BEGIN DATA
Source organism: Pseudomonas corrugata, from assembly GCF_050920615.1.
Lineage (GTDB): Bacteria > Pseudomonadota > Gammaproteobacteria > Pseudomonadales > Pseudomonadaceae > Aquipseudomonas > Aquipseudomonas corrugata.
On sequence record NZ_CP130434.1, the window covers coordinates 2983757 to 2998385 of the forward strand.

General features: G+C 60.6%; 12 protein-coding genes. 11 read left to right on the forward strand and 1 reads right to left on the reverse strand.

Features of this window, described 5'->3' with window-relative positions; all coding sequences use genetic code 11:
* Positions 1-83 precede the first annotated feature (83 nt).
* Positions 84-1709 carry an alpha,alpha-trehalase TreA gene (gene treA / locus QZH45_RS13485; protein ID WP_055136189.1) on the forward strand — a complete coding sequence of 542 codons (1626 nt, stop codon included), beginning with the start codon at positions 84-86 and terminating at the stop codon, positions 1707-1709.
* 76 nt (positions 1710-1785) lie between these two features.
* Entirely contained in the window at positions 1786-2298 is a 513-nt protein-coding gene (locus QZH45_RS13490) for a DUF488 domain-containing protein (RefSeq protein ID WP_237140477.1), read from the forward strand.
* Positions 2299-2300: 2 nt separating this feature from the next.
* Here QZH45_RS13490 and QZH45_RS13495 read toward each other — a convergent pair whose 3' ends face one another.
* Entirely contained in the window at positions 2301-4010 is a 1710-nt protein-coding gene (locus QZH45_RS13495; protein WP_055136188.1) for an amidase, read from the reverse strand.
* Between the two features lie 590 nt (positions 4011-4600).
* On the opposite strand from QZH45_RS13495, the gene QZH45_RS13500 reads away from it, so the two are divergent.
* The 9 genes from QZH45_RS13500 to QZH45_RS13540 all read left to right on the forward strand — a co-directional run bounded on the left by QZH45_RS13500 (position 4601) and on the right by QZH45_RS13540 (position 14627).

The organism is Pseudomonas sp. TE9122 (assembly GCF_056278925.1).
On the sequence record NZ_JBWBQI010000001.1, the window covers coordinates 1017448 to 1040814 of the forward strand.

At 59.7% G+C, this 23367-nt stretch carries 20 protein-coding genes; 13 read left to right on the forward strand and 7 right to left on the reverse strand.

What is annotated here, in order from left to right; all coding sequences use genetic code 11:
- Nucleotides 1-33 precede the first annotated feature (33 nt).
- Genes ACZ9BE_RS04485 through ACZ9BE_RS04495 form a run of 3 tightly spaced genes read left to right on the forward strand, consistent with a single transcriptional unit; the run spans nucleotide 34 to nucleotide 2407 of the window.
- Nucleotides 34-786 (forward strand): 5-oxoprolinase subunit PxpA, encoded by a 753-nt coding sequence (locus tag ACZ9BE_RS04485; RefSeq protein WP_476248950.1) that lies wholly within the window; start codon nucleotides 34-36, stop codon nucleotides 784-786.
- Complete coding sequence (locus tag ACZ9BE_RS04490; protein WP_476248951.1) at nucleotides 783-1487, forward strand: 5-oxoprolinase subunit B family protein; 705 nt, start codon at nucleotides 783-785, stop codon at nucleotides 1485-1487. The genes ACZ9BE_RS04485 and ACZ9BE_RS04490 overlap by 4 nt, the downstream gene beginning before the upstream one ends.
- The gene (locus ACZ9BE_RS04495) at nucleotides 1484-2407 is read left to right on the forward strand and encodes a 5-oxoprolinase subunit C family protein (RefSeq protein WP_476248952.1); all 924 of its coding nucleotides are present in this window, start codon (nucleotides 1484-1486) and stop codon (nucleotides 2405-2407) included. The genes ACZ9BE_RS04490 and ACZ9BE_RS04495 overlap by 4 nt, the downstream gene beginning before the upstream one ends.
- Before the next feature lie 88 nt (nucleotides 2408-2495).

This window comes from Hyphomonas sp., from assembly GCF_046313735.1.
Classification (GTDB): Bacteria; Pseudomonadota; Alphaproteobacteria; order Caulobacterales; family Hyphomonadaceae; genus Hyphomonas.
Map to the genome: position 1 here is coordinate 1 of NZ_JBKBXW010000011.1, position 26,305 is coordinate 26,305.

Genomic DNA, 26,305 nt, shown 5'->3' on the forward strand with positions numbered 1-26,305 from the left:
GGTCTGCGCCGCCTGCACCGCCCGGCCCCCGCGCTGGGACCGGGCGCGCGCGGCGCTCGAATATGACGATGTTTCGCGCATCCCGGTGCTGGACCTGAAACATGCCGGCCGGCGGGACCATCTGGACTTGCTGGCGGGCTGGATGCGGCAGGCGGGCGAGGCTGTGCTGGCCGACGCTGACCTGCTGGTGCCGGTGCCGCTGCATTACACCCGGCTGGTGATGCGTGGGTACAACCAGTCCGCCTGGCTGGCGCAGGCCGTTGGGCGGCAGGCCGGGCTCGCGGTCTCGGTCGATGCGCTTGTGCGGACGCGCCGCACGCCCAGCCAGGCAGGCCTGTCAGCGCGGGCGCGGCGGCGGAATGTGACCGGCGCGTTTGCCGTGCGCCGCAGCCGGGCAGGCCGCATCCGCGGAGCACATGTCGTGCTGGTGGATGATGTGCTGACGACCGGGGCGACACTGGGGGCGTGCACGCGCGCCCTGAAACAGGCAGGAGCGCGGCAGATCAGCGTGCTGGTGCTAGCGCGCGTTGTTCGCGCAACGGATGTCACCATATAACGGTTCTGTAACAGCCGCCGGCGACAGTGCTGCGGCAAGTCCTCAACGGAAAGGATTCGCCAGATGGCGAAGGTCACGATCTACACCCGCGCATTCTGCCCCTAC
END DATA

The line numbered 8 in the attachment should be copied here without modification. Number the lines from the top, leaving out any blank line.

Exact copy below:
* 76 nt (positions 1710-1785) lie between these two features.